You know the feeling and sound made by pure contact with the ball? It’s amazing, isn’t it? It’s one of the things that get you hooked. But solid contact can be difficult for golfers, and it’s ultimately what separates good players from high handicappers. But, like all aspects of golf, there’s a drill for that! (Several, really.) Let’s talk about some things required to make good contact with the ball and how best to practice them.
Using the correct posture keeps your swing on the right plane throughout the shot. Most golfers who struggle with solid contact don’t carry the proper posture all the way through to impact. This causes chunks, thin and fat shots, slices, and hooks.
At impact, the grip end of the club leads the clubhead and your hands. This creates the downward strike on the ball that will cause the divot after the ball instead of before.
Squaring the Clubface
Your clubface needs to be square at impact. Beginners often leave their club faces open at impact, which diminishes power and distance. You want the club to move from open to square during your downswing.
Put a golf ball twelve to fourteen inches behind the ball you plan to strike on the same line. As you swing your club, try not to hit the extra ball. This will help you create a descending blow on the golf ball.
Stand in front of a mirror and take a half-backswing, then swing back down to address and stop. Repeating this motion will create muscle memory that will transfer to your game. Make this a part of your preshot routine.
Learning how to golf like a pro takes years of practice both on and off the course. Here are three practical tips to use now to help improve your game.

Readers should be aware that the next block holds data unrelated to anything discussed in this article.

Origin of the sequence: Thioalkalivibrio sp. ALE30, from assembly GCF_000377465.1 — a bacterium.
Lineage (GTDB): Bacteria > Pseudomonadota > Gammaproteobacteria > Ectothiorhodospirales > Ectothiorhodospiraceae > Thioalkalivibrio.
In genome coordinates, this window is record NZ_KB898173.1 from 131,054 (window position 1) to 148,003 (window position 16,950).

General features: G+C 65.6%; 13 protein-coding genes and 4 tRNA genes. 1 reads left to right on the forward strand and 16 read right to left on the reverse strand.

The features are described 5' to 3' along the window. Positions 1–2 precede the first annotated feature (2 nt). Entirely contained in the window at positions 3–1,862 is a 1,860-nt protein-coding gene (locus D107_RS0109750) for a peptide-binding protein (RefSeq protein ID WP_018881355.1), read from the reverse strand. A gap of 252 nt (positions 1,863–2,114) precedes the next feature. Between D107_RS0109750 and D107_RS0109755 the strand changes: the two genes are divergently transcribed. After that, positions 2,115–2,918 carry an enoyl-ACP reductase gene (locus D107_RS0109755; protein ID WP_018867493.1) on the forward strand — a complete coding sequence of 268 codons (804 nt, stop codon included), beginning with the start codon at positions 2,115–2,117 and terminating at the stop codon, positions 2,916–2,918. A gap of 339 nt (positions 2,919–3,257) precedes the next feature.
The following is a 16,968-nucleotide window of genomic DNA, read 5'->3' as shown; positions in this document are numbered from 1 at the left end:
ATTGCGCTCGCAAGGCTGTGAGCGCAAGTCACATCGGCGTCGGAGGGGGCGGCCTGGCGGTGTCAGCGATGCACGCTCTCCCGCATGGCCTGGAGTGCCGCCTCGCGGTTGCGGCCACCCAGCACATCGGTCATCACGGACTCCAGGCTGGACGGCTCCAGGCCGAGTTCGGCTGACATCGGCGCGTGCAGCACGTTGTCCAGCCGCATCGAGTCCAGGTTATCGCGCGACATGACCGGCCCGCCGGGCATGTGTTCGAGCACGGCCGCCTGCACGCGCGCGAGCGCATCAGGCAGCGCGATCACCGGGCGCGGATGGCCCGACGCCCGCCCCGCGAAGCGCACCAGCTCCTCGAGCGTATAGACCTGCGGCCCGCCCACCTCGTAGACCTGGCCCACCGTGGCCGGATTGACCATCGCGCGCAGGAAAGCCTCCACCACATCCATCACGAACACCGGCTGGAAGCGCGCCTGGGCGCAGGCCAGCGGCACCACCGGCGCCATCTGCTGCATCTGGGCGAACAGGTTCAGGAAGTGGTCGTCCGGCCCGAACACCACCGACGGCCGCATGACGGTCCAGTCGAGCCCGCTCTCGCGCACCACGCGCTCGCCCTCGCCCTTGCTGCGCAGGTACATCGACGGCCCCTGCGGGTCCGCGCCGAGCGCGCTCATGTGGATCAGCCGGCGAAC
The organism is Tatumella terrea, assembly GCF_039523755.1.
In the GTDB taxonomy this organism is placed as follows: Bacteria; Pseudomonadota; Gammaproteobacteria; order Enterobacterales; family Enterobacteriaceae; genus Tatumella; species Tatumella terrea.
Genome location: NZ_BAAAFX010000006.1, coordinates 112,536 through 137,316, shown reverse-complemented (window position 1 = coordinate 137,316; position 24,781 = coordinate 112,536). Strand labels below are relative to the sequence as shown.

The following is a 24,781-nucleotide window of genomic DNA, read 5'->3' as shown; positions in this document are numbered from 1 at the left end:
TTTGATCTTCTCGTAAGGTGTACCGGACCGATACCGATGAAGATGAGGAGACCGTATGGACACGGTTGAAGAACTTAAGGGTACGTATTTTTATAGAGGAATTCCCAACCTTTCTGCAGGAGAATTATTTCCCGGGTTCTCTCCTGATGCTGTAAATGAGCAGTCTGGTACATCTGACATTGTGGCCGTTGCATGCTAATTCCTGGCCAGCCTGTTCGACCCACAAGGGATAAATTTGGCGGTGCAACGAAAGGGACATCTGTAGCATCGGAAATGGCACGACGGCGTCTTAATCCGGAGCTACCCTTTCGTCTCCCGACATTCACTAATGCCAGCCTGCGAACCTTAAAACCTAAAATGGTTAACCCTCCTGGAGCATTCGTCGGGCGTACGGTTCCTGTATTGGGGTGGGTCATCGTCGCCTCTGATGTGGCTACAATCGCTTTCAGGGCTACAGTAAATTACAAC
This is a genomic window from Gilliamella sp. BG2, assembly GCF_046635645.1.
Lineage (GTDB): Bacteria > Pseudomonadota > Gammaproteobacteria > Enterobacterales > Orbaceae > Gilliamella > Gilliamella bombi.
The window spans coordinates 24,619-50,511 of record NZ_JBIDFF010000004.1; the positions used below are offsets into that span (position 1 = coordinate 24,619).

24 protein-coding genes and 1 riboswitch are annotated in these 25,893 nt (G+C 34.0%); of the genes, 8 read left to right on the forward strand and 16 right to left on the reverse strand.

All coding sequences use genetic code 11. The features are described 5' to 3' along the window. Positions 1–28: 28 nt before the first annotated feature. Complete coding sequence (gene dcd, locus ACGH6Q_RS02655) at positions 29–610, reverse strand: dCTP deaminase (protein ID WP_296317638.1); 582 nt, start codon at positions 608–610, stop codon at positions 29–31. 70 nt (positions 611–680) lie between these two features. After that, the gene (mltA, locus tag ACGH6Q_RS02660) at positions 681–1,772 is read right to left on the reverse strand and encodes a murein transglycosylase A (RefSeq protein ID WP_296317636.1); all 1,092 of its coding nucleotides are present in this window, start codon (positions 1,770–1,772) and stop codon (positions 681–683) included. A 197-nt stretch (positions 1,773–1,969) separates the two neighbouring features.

Since the rules of golf state that you can only have 14 clubs in your bag at a time, you’ll need to learn which clubs are appropriate for each shot and how far you hit each of them. Because no two rounds of golf are the same (even if you’re playing the same course every time), you’ll find that, over time, you’ll use all the clubs in your bag. Once you learn how far you hit each club, put that knowledge to use on the course. It’s helpful to write down how far you hit each club, laminate it, and keep it in your golf bag as a reference. The reference is also a great way to gauge how you improve over time, since your distance will increase with each club as you progress.
You aren’t Bubba Watson. Chances are very good that you can’t hit a shot that doglegs to land on the green for a shot at par. Be practical and take the easier shots. If you miss the green, your follow-up shot needs to get the ball close enough to sink the putt. Think about what direction the green slopes and what it looks like near the pin and adjust your shot accordingly. Understand how you mishit shots so that your well hit balls land on the green and give you a makeable putt but a miss will still give you an opportunity to sink it in two.
The Tiger Woods video game has ruined many a real-life drive with the angelic sound of swishing and crushing as the ball makes contact with the sweet spot on the golf ball before soaring 300 yards down the fairway. Those shots aren’t likely to happen in your golf game if you’re more concerned with muscling the shot into going the distance as opposed to hitting a steady swing that makes good contact. Hinge your wrists as far back as possible on your backswing, rotate around your body as much as you can, and shift your weight properly. Improving your distance comes with hitting the ball better, not harder.
You're not going to become the next Rory McIlroy overnight; but learning how to golf like a pro might be a little easier if you're using these tips.
2. Take an open stance. If you use a closed stance it will be hard to get your clubhead into the sand where it needs to be and you'll lose the power you need.
3. Use a 60-degree lob wedge. This will send the ball flying at a high trajectory so it stops quickly when it lands.
4. Hit the sand 1-2 inches before the ball. This will pop the ball out of the sand, cushioning it to help control (and shorten) your distance.
5. Take a smooth, powerful shot. Your ball will pop out and roll toward the hole.